High rent, wrong use?
By Jason S. Baker
Some highly unusual tenant mixes have been popping up everywhere in the retail market over the past couple of years. Frankly, some of the non-retail uses now being welcomed into the retail lineup are so questionable that one day soon landlords may look around at their transformed shopping centers and wonder if they’ve made the right decisions. By signing too many onerous leases during the Great Recession and its aftermath — perhaps because a scary debt obligation was coming due or that conspicuous vacancy needed to be filled by something — some owners might just find that their top retail tenants are balking at lease renewals and, instead, fleeing for rival properties with more suitable co-tenants.
Consider one of the fastest-growing non-retail tenants taking over retail space these days — emergency room clinics. Medical services are valuable and needed, of course, and have been the saviors for a number of retail centers faced with recessionary vacancies. The fact remains, however, that not long ago very few, if any, landlords would have done a deal with these aggressively expanding businesses, which are now paying premium rents for prime shopping center spaces across the country. Understand, these are not dental practices or minor-emergency clinics — they are full-fledged ERs, replete with dedicated ambulance lanes and, in the worst-case scenarios, sick or injured patients being hauled into the center on gurneys. In one of the more remarkable examples of this phenomenon, the owner of an upscale Houston center, which faced a daunting vacancy after The Limited closed its approximately 7,000-sq.-ft. store, did a truly mystifying deal by dividing the space into two surprisingly polar uses — an ER clinic and a hamburger joint. Today, these incongruous co-tenants sit side-by-side, raising the prospect of life-or-death dramas unfolding before the eyes of families strolling into the burger concept for a quick bite. Around Houston, this center had been noteworthy, not only because of its architectural beauty, but also because it was one of the few grocery-anchored projects with enough cachet to attract mall-quality soft goods retailers such as Gap, Express and Bath & Body Works. It is still a bit shocking to the center’s shoppers to see ambulances idling in front of this highly visible storefront.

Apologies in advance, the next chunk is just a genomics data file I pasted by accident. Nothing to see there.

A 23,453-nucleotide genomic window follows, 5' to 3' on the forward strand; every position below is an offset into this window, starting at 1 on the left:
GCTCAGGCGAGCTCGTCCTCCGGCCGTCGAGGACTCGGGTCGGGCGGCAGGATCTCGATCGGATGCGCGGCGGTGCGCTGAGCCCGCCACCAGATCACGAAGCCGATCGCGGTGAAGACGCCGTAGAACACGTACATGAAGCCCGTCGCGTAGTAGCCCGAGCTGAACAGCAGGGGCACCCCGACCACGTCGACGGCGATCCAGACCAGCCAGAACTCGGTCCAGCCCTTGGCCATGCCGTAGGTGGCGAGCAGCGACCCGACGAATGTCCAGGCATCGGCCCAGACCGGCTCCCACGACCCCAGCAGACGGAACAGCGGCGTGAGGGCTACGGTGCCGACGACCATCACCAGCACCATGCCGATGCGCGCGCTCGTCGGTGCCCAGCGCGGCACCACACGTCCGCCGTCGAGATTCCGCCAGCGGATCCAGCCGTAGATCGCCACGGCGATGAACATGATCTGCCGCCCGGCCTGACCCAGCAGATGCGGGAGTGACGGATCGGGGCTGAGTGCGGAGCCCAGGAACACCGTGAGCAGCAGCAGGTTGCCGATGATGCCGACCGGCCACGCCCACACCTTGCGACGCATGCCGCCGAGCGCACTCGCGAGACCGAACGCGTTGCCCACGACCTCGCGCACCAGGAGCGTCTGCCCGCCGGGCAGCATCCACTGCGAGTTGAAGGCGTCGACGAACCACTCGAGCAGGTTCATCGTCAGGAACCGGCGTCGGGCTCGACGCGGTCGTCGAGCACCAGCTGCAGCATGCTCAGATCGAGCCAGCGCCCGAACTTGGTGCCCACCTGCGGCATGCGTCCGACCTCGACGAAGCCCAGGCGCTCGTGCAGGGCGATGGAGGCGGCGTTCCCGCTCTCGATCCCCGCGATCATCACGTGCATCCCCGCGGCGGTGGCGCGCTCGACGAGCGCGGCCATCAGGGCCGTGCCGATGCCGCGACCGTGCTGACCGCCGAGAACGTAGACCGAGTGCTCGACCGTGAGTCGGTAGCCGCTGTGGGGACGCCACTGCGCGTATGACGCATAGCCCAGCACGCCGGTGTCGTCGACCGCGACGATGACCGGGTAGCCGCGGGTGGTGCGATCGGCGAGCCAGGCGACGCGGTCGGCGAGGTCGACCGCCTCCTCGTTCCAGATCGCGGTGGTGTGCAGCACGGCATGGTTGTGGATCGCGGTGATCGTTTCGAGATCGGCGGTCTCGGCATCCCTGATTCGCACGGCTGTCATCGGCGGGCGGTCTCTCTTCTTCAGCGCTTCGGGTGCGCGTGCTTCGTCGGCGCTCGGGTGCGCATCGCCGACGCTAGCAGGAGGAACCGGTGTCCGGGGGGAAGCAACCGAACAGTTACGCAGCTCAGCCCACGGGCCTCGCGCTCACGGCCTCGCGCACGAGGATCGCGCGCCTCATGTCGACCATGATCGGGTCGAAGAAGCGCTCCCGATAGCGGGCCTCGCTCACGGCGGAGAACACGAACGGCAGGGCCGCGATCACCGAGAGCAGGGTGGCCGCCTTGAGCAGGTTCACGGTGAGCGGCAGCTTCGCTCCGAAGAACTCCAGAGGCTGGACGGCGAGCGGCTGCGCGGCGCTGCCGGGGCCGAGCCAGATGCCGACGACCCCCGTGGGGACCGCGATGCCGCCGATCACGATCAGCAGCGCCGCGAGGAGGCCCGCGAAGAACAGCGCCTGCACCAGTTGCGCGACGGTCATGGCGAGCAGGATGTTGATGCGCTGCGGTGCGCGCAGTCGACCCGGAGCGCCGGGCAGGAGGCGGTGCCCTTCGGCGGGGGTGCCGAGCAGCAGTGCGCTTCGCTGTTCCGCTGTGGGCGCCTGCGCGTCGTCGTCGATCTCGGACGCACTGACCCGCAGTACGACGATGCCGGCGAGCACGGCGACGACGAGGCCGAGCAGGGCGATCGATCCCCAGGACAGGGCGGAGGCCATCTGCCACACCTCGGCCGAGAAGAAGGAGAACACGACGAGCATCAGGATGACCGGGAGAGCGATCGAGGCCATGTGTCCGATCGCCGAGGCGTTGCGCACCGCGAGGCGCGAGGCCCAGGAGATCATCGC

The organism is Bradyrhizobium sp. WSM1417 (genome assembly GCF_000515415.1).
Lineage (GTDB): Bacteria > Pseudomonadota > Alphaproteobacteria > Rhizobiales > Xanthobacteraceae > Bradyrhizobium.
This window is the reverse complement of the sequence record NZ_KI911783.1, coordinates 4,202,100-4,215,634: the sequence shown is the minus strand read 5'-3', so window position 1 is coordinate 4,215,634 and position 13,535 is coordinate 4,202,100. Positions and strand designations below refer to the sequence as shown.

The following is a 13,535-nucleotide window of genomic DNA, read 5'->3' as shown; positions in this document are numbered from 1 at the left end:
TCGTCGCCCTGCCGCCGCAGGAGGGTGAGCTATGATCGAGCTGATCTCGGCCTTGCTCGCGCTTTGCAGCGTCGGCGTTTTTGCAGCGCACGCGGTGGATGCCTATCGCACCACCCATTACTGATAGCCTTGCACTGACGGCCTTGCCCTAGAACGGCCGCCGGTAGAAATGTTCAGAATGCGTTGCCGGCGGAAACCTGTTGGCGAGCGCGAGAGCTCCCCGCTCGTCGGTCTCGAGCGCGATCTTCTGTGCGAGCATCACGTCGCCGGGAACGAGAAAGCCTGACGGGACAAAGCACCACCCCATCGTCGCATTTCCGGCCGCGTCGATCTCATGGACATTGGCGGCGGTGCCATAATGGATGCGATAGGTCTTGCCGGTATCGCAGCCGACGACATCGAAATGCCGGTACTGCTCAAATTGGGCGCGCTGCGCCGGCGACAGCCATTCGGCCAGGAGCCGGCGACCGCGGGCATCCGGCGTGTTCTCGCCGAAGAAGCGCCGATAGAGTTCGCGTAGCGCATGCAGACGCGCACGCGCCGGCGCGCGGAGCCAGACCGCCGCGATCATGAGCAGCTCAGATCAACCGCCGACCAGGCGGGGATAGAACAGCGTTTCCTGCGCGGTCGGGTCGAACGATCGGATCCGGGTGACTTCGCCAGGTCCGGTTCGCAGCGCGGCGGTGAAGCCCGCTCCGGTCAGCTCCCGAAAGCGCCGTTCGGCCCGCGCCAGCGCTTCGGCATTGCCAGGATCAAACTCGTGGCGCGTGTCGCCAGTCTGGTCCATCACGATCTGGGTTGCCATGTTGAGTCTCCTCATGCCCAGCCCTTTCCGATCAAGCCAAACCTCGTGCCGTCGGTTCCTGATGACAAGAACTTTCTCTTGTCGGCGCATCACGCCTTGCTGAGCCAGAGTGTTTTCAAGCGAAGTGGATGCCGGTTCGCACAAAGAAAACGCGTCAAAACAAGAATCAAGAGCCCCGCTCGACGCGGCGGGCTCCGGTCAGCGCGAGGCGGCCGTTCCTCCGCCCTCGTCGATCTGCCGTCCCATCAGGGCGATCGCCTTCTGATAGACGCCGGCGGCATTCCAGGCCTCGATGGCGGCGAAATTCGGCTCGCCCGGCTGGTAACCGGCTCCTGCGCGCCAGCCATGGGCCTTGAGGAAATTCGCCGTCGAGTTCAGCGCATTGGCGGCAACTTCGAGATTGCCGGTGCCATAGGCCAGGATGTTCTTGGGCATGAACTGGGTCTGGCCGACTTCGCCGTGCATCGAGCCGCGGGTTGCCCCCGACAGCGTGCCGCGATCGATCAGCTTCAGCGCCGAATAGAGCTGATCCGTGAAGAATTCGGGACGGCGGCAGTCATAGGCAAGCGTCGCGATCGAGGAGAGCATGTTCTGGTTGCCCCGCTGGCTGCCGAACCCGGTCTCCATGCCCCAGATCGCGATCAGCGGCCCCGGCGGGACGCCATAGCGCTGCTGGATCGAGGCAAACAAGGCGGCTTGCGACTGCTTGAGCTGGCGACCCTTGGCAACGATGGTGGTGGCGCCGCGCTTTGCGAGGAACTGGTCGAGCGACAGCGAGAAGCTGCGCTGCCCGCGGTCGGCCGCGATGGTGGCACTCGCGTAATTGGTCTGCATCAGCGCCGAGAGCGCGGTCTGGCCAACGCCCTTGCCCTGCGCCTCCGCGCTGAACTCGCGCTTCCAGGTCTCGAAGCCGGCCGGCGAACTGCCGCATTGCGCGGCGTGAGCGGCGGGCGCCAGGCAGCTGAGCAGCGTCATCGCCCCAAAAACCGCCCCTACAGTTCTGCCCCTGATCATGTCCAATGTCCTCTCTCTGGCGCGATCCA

One might wonder why any landlord would strike such a deal. In all likelihood, the initial conversations with these ER clinics were no longer than a minute or two with the landlord kindly declining the offer of this tenant to pay top-dollar rents to relieve the center of its vacancies. Eventually, though, the clinics come around with an offer that is 35 or 40 percent higher than average, and the landlord relents. Indeed, these ER clinics, which tend to be either independently owned or part of regional hospital systems, are intent upon positioning themselves for the future while they can. Like the banks a few years ago, they will pay ceiling-busting rents in order to lock up the best-possible real estate.
The same goes for many of the other non-retail uses that have started to proliferate in Houston and other markets. For example, a well-known Texas pediatric association now has some 40 locations throughout the Houston market, many in neighborhood shopping centers. While this particular tenant usually leases in professional buildings and offices, it is relocating more of its clinics into retail properties, which offer advantages like easy-access parking, great signage and close proximity to the customer base. While some non-retail uses are more tolerable than others, these pediatric clinics are legitimate traffic draws and a far cry from emergency rooms.
While the short-term payoffs involved in some of these non-retail deals can be considerable, the potential long-term repercussions on co-tenancy are clearly worrisome. Because medical tenants, in particular, sink so much money into their build-outs, they usually must sign very long-term leases in order to make the numbers work. Thus, today’s decisions will reverberate for years to come. These economically lopsided deals — high rent paid over the long term, with minimal build-out cost to the landlord—certainly have their upsides. But as the economy improves, how many landlords will realize with horror that a non-retail use has put them at a serious disadvantage for future retail success? If a key retail tenant can go down the street and be with Gap, Ann Taylor and Bath & Body Works, why should it stay next to an ER or other non-retail tenant? Retailers can simply relocate stores and add new restrictions to their standard lease clauses — “no gyms, karate studios, massage parlors … or ERs.” A landlord with a 25-year lease to an undesirable tenant is stuck with that situation, and all its ripple effects, for the duration.